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But, in a sense, they redirect their identification as artists to these original "masters." Most movie fanatics, with any sense of film school discourse, will know the list: Kurosawa, Kazan, Bergman, Lean, Fellini, Renoir, and other "masters" of world cinema. They are ground breakers, each known for the technical and dramatic nuance he brought to the medium.
This brings me to a choice selection from the Woody Allen oeuvre, Manhattan (MRQE Metric: 88) from 1979.
The film's premise is simple enough: Allen plays Isaac, a neurotic city dweller and comedy writer who hates his job (that's tough). He's dating Tracy, a 17-year old whom he doesn't love. His ex-wife has left him for another woman and plans to write an expository book on their relationship. Then he meets Mary, a "pseudo-intellectual" from Philadelphia that's having an affair with Isaac's best friend, Yale; Yale is married. Yale and Mary have a falling-out and Isaac and Mary begin dating while Isaac is still seeing Tracy. Isaac falls in love with Mary and dumps Tracy. Tracy is heartbroken.
But soon enough Yale has second thoughts on his marriage and wants to get back together with Mary, culminating in an argument between Yale and Isaac in a high school laboratory. In a fit of romantic desperation, Isaac runs across the city to see Tracy before she takes flight to Europe for a semester abroad. Isaac gets to Tracy in time and tries to sway her from leaving. Tracy, who has matured since getting dumped, tells Isaac to wait for her return in three months. "You have to learn to have a little faith in people," she tells Isaac. By the end, Isaac seems like the 17-year old. The film opens and closes with "Rhapsody in Blue," set to picturesque shots of The City.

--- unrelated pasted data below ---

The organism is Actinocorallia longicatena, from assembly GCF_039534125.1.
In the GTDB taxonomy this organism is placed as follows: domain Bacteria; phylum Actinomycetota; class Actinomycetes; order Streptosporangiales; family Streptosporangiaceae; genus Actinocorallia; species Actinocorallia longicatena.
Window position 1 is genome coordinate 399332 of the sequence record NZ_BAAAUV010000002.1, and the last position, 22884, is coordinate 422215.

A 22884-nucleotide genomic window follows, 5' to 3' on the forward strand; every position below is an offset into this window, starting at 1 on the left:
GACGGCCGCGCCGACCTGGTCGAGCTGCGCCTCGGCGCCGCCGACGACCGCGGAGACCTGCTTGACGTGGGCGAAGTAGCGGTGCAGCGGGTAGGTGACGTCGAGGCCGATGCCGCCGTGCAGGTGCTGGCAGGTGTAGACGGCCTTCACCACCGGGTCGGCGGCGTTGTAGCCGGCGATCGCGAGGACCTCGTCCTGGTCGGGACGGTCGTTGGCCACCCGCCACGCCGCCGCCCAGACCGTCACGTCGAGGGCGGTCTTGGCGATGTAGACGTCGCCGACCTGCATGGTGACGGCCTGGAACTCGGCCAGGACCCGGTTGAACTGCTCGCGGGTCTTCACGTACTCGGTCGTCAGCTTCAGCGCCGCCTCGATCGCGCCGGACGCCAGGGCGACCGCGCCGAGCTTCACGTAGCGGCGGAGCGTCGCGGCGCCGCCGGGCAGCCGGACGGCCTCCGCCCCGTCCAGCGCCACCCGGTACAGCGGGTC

Growing up, I always loved Manhattan for the style, the lavishness. Shot in black & white, basked in the tunes of George Gershwin, the film was, and remains, an iconic presentation of its title. D.P. Gordon Willis (The Godfather) shows the darkened spaces of apartments and side streets at 2am that are given life by their inhabitants, truly making New York "the city that never sleeps."
But, I also thought there was something lacking. I thought Allen danced around heavier themes in his story. He celebrates (and imitates) his movie idols: the Renoir, Bergman and Fellini references abide here, but the apparent seriousness or conviction those men brought to their work is not evident in Allen's.
Today, I look at the film with a little more maturity and some experience with NYC life. And I think Manhattan is a masterpiece. A comedy of manners that is entirely unique to the life of a New Yorker, a life filled with fleeting passions and an almost insatiable appetite for desire and comfort. Whether lying in bed eating Chinese food, or watching the Manhattan Bridge at sunrise, Allen captures moments. And in a city as infinitely beautiful and surprising as New York, all you need is a moment and you're hooked. Forgive me for waxing poetic . . . actually, don't.
Allen has stated in interviews that Manhattan is one of his least favorite films. I find that surprising. With the exception of Midnight in Paris, which has found recent success, Manhattan was Allen's highest grossing film. And over the years, the film has become a fixture of movie pop culture. Perhaps, like many great filmmakers, Allen simply refuses to attribute the film's success to his own artistry. I have bought Manhattan on DVD, doing my part to preserve good movies. You should do the same.
Catch up with more Woody Allen, in our ranked list of his best movies.